There is no reason why Augustine should not be the author of the Praeceptum and there are good arguments for his authorship, since the psychology of the Praeceptum differs from that of later Western rules like the Rule of the Master and the Benedictine Rule. These stand in a tradition which ultimately looks back to the Egyptian desert, in which the monastery was a school and the abbot the teacher, a "master and disciple" relationship. Augustine, in contrast, characteristically starts from a bond of friendship between Christian souls, united by love of God and one's neighbor. Verheijen has drawn attention to the influence of Acts 4:32 on Augustine's thinking: "Now the company of those who believed were of one heart and soul, and no one said that any of the things which he possessed was his own, but they had everything in common." This is the thought underlying the opening of the Ordo Monasterii, which is now prefaced to the Praeceptum in the Regula recepta, the official version of the rule used by the Augustinian order: "Before all else, dearest brethren, let God be loved and then your neighbor, because these are the chief commandments which have been given us."
The authorship of the Ordo Monasterii, which passed out of use in the Middle Ages as being no longer liturgically and administratively appropriate, has been the subject of much speculation. Verheijen suggested Augustine's friend Alypius, but the document is too short to permit any stylistic comparisons. It must suffice to say that the Ordo clearly comes from Augustine's milieu and could conceivably have been composed by him. It could, hypothetically, have been used at Augustine's first monastic settlement at Thagaste, and later at Hippo. The Praeceptum, equally hypothetically, could have been composed when Augustine had to leave his monastery for the bishop's house at Hippo and sought to commend a pattern of monastic life to his brethren; but these can only be conjectures.
We know little of the history of the rule for six centuries after Augustine's death, apart from what can be deduced from the various surviving codices. Then, in the later 11th century, there occurred a sudden flowering of interest, no doubt due to the influence of the Gregorian reform movement, which sought to bring about a renewal of religious life in the Western Church by reforms, including the requirement of common living and renunciation of private property on the part of canons of cathedral and collegiate churches. To this end a number of communities adopted the Augustinian Rule. Reforming bishops founded new Augustinian houses. The Premonstratensians, founded by St. Norbert (c. 1080–1134), called after their parent monastery at Prémontré, near Laon, became a regular Augustinian order, and the rule was adopted by the Knights of St. John of Jerusalem. The Fourth Lateran Council approved the rule, and it was adopted by St. Dominic for his friars.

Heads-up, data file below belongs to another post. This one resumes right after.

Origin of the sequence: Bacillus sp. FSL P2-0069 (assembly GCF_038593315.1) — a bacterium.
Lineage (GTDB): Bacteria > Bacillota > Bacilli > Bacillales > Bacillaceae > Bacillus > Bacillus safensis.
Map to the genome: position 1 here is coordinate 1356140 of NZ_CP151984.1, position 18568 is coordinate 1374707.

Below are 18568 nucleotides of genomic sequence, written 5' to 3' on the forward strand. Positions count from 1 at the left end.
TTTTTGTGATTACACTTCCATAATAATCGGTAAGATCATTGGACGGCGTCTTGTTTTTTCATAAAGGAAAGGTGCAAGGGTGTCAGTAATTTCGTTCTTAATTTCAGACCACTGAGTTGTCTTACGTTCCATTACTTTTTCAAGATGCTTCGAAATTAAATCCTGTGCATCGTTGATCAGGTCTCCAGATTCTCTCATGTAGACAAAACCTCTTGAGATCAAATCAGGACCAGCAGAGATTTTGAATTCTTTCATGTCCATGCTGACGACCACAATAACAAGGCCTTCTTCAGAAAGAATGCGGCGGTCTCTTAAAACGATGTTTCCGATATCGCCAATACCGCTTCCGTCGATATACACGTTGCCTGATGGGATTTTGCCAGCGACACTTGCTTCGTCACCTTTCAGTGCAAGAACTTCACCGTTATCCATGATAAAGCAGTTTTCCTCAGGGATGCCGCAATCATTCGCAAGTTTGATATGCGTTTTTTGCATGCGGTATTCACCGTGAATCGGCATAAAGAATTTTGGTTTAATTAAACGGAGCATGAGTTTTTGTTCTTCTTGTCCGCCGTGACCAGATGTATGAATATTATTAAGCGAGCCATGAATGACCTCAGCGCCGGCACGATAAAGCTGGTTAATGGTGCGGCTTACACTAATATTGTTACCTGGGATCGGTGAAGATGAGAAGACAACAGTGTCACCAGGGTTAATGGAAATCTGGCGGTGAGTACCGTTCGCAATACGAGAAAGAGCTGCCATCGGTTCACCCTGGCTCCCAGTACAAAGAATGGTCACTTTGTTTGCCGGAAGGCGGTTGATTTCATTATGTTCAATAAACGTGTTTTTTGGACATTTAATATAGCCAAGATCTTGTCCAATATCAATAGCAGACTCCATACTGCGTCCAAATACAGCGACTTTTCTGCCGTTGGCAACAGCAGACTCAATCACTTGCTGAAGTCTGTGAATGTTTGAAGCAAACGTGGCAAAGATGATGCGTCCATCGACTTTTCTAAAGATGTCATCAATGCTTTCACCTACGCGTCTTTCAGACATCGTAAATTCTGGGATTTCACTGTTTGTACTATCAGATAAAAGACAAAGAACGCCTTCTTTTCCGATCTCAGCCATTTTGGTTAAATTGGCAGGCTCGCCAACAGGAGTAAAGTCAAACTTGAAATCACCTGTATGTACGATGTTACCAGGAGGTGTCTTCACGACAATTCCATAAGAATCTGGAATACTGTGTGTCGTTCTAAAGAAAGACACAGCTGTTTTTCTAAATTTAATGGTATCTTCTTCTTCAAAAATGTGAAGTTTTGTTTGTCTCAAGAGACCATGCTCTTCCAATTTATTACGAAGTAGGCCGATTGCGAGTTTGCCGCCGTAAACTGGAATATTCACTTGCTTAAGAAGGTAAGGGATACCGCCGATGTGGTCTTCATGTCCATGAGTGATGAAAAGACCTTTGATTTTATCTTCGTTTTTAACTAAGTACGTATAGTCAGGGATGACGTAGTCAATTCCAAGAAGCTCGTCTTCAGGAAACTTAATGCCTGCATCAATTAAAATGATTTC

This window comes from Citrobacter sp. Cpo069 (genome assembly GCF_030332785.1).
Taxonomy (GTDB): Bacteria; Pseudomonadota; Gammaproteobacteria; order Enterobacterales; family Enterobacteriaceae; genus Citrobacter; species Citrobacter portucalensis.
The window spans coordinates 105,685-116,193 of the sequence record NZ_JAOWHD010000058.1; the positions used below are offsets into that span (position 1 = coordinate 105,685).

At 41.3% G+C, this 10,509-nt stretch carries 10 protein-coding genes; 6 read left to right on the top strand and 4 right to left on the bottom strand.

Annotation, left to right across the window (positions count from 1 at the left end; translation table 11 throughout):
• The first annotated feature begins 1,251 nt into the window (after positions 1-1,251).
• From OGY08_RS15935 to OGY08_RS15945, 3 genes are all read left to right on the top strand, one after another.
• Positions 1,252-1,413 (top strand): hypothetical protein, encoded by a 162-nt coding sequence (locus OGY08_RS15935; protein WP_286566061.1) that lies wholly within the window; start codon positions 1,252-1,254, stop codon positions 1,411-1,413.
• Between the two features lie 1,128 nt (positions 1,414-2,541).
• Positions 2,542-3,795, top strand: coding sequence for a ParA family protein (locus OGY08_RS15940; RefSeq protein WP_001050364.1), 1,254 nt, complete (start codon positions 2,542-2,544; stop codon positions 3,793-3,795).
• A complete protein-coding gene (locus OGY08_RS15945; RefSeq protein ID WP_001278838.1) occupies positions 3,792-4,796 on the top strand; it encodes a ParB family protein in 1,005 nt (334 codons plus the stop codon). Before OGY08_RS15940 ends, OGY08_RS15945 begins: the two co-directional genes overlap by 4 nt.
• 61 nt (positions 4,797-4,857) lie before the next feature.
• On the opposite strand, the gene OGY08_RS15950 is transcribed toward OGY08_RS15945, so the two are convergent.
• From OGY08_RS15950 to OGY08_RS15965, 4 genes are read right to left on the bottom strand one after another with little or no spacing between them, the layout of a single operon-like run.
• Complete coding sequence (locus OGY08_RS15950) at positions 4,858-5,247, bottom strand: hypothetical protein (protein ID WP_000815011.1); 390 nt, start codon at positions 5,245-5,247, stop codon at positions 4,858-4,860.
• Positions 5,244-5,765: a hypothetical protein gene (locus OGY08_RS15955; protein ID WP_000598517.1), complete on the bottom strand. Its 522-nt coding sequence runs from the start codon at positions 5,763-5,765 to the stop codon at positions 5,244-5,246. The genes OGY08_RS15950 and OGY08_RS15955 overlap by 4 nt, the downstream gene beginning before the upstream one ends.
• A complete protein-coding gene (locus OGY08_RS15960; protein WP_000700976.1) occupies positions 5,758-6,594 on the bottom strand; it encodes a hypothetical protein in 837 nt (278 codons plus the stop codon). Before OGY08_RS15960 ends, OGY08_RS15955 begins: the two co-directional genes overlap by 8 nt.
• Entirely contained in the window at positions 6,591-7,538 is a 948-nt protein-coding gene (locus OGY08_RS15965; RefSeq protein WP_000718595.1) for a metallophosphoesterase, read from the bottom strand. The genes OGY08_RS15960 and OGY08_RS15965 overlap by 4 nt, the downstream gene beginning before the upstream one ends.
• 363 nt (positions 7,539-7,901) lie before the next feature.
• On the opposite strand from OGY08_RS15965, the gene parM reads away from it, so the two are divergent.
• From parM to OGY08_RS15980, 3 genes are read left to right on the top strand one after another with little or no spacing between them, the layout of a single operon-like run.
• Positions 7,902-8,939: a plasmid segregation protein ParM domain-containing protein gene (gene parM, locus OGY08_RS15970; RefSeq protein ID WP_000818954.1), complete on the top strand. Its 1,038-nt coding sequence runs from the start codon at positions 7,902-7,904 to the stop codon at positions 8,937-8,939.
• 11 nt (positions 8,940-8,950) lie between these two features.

Bibliography: Editions. Of Praeceptum, l. verheijen, Règle de Saint Augustin, 2 v. (Paris 1967) 1:417–437. g. p. lawless, Augustine of Hippo and His Monastic Rule (Oxford 1987) 80–103, with Eng. tr.; Patrologia Latina, ed. j. p. migne, 217 v., indexes 4 v. (Paris 1878–90) 32:1387–84. Of Ordo Monasterii, verheijen, 1:148–52; lawless, 74–79, with Eng. tr., Patrologia Latina, ed. j. p. migne 217 v., indexes 4 v. (Paris 1878–90) 32:1449–52. Of Obiurgatio, verheijen, 1:49–53; lawless, 104–109, with Eng. tr. Of Regularis Informatio, verheijen, 1:53–66. lawless gives only a translation 110–118. Aug., Ep. 21 1. Corpus scriptorum ecclesiasticorum latinorum (Vienna 1866–) 57:359–71; Patrologia Latina, ed. j. p. migne 33, 958–965. Regula recepta. Constitutiones Ordinis Fratrum S. Augustini (Rome 1968), tr. by r. p. russell, The Rule of Our Holy Father St. Augustine (Villanova, Penn. 1976). For the collected documents, verheijen, La Règle de Saint Augustin, 2 v. (Paris 1967); lawless, Augustine of Hippo and His Monastic Rule (Oxford 1987). agatha mary, The Rule of St. Augustine: An Essay in Understanding (Villanova, Penn. 1992). r. arbesmann, "The Question-of-the Regula Sancti Auctustini," Augustinian Studies 1 (1970) 237–261. j. j. gavigan, De vita monastica, in Africa Septentrionali inde a temporibus S. Augustini usque ad invasiones Arabum (Turin 1962). c. lambot, "Saint Augustin a-t-il rédigé la règle pour moines?" Revue Bénédictine 136n. 53 (1941) 41–58. p. mandonnet, St. Dominique, 2 v. (Paris 1937). t. van bavel, The Rule of Saint Augustine: Masculine and Feminine Versions, tr. r. canning (London 1996). a. zumkeller, Augustine's Ideal of the Religious Life, tr. e. colledge (New York 1986); Augustine's Rule: A Commentary, tr. m. j. o'connell (Villanova, Penn. 1987).